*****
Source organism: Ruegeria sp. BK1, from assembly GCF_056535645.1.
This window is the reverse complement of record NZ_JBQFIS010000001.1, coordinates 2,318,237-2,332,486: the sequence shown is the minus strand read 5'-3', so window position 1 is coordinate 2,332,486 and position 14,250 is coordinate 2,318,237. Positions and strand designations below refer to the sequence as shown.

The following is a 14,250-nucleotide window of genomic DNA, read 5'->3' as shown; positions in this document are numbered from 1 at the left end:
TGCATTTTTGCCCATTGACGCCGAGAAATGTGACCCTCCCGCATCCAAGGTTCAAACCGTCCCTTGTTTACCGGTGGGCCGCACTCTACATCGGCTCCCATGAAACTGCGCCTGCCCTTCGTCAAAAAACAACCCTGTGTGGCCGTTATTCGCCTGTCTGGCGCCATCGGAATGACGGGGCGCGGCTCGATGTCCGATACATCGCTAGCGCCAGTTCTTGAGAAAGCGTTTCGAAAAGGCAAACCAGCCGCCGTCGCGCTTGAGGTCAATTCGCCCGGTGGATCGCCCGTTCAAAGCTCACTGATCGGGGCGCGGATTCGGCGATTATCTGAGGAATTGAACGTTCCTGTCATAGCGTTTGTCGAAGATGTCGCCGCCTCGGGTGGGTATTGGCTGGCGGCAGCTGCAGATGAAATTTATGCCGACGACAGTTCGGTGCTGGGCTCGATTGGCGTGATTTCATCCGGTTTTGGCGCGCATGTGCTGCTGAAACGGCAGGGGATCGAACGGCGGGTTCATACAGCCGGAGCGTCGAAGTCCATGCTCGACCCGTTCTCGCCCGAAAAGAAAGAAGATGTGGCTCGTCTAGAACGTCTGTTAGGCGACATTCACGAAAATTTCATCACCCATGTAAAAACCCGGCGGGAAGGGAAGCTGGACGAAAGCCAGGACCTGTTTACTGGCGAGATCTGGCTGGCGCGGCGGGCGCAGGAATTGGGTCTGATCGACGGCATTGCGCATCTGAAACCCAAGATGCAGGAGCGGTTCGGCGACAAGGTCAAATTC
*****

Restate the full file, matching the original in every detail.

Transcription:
Source organism: Ruegeria sp. BK1, from assembly GCF_056535645.1.
This window is the reverse complement of record NZ_JBQFIS010000001.1, coordinates 2,318,237-2,332,486: the sequence shown is the minus strand read 5'-3', so window position 1 is coordinate 2,332,486 and position 14,250 is coordinate 2,318,237. Positions and strand designations below refer to the sequence as shown.

The following is a 14,250-nucleotide window of genomic DNA, read 5'->3' as shown; positions in this document are numbered from 1 at the left end:
TGCATTTTTGCCCATTGACGCCGAGAAATGTGACCCTCCCGCATCCAAGGTTCAAACCGTCCCTTGTTTACCGGTGGGCCGCACTCTACATCGGCTCCCATGAAACTGCGCCTGCCCTTCGTCAAAAAACAACCCTGTGTGGCCGTTATTCGCCTGTCTGGCGCCATCGGAATGACGGGGCGCGGCTCGATGTCCGATACATCGCTAGCGCCAGTTCTTGAGAAAGCGTTTCGAAAAGGCAAACCAGCCGCCGTCGCGCTTGAGGTCAATTCGCCCGGTGGATCGCCCGTTCAAAGCTCACTGATCGGGGCGCGGATTCGGCGATTATCTGAGGAATTGAACGTTCCTGTCATAGCGTTTGTCGAAGATGTCGCCGCCTCGGGTGGGTATTGGCTGGCGGCAGCTGCAGATGAAATTTATGCCGACGACAGTTCGGTGCTGGGCTCGATTGGCGTGATTTCATCCGGTTTTGGCGCGCATGTGCTGCTGAAACGGCAGGGGATCGAACGGCGGGTTCATACAGCCGGAGCGTCGAAGTCCATGCTCGACCCGTTCTCGCCCGAAAAGAAAGAAGATGTGGCTCGTCTAGAACGTCTGTTAGGCGACATTCACGAAAATTTCATCACCCATGTAAAAACCCGGCGGGAAGGGAAGCTGGACGAAAGCCAGGACCTGTTTACTGGCGAGATCTGGCTGGCGCGGCGGGCGCAGGAATTGGGTCTGATCGACGGCATTGCGCATCTGAAACCCAAGATGCAGGAGCGGTTCGGCGACAAGGTCAAATTC